Two people dear to me received bad news this week. The issue for one was professional; for the other, medical.
Bad news produces a predictable response for me. I feel angry and know that emotion will last a while. I feel self-pity and immediately try to will that response away as quickly as possible, because it simply produces more anger. (Self-pity makes me feel weak; the Marine father is responsible for that.)
I do my best to get a prayer out as quickly as I can, even if it’s one of complaint. It serves to remind me that most things are beyond my control and that they always will be.
Depending on the news, I probably shed some tears or at least feel the sting of salt from the ones that don’t fall. Then, I make a call or send a text to Merle, because being loved makes all things bad better.
Finally, I do some kung fu: a volley of triple straight punches into the elevator air, as if the bad news has taken physical form that I can strike. A couple of sidekicks against the wall of the handicapped bathroom stall – gently, so as not to damage a knee or be heard by others. The release is cathartic and just enough to get me to the next class, where I can thoroughly purge it all out and take the next right step to the next best thing.
Neither of my friends do kung fu, but they have their equivalents. We all do, I believe, even if not recognized as such. Whatever returns one to center, provides assurance that all will be right at some point, even if “right” looks different than initially imagined, that’s the best bet for getting to the other side of bad news.
It feels like I’ve been a student of communication forever. The thing I tend to catch pretty easily – probably because it’s a pet peeve as much as it can be a professional liability – is when an answer to a question I’ve asked is nonresponsive. Politicians are great at that: telling an interviewer whatever sound bites they want repeated, rather than actually answering the question that was asked. People who aren’t big fans of direct communication or who simply have their own reasons for avoiding the truth are good at it, too.
I thought of Sifu as good at being nonresponsive, after our communication catastrophe earlier in the year, which effectively ended with a demand for my silence. But after six months of squelching my natural impulse to simply ask for the information I want, an overflowing class of first-timers on Saturday compelled me to offer to teach again at the guan and ask Sifu if he’d allow it. If ever there were a time to call in the teaching cavalry, it would have been with Saturday’s motley crew; so I was surprised and upset not to have been tapped.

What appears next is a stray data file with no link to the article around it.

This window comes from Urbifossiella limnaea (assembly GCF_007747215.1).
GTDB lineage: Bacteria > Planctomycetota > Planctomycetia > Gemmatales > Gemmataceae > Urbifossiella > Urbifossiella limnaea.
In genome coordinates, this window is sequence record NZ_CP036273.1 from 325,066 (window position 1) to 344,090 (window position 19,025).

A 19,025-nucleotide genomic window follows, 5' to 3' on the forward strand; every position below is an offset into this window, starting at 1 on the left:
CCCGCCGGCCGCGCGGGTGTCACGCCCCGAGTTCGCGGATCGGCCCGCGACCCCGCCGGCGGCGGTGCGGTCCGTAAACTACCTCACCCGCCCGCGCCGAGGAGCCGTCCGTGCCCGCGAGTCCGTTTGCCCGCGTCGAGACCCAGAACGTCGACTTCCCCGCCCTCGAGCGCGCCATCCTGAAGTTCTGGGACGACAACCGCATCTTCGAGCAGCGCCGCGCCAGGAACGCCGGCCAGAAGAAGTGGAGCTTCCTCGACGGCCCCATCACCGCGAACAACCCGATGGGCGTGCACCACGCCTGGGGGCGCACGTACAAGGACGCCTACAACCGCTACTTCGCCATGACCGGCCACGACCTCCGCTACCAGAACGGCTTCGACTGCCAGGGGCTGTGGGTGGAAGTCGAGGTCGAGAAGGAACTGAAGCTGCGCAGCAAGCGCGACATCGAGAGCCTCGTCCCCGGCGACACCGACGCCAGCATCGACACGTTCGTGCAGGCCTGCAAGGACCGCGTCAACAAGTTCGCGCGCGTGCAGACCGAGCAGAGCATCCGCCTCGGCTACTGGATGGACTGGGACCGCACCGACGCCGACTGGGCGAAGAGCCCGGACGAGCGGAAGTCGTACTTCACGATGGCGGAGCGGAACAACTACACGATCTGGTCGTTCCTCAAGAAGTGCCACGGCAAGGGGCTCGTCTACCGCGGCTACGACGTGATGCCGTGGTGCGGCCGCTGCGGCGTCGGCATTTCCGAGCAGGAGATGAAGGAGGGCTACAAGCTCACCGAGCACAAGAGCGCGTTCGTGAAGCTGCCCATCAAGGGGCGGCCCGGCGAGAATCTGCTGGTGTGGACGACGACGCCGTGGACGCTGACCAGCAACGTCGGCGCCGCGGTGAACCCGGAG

When I first read his emailed response, all I could see was this: “I appreciate the offer to help. But it’s not necessary at this time.” You didn’t answer my question! I thought. But I received the email right before having to give my attention to a group of friends for a couple of hours. The time spent not thinking about the nonresponsive nature of his answer was a godsend. For when I reread the exchange later in the evening, I saw more than I had upon initial reading.
He’d also told me that he understood I was willing to help and would keep me in mind in the future. I was still a possible substitute somewhere down the line. I just didn’t know when. He might not know either.
So what’s the big deal, one may ask? The episode made me wonder if I need to reconsider what constitutes nonresponsive. Perhaps questions of mine that I think have a definitive black or white answer actually don’t. Maybe instead of yes or no, the honest answer is I don’t know. Maybe the question itself isn’t as clear as I think it should be to the reader or listener. Maybe, just maybe, I misread or misinterpret the answer simply because it doesn’t contain what I want it to.
Sifu may have just been letting me down easy. I have no way to know. But the questions his answer made me ask myself were a worthwhile lesson for this student of communication.
Kung fu and cupcakes – that’s what I want. I’m finding it harder and harder to get out of bed for the commuter train in the morning, which is why I’m becoming habitually late. My boss is on vacation this week; so the guy with one-third of my experience in the industry is in charge in his absence. I just love it when that’s the case.
Truth be told, I think the ability to bend my hours as sleep, child and kung fu needs dictate is a direct result of the under-experienced one being made second in command. It’s been insinuated that my freedom of movement is the Bossman’s way of making that indignity up to me. But it’s not enough anymore.
I leave Sunday’s class, miniscule though it is, satisfied, happy and wanting to do it all over again the next day. My six-year-old’s mom joined us in class, and she was pretty good. More to the point, her presence made the first grader work harder. I was able to get through half the Chu Chi Chuan form for the first time, having previously been forced to settle for having the students do repetitions of the first three horse stance punch moves. I’ve spent so much time on double straight punches and walking snap kicks (coordination doesn’t come naturally to every recent kindergarten graduate) that the form has taken a bit of a back seat. Additionally, both students have only attended a class a week. (If I were the parent, I’d be getting my money’s worth!)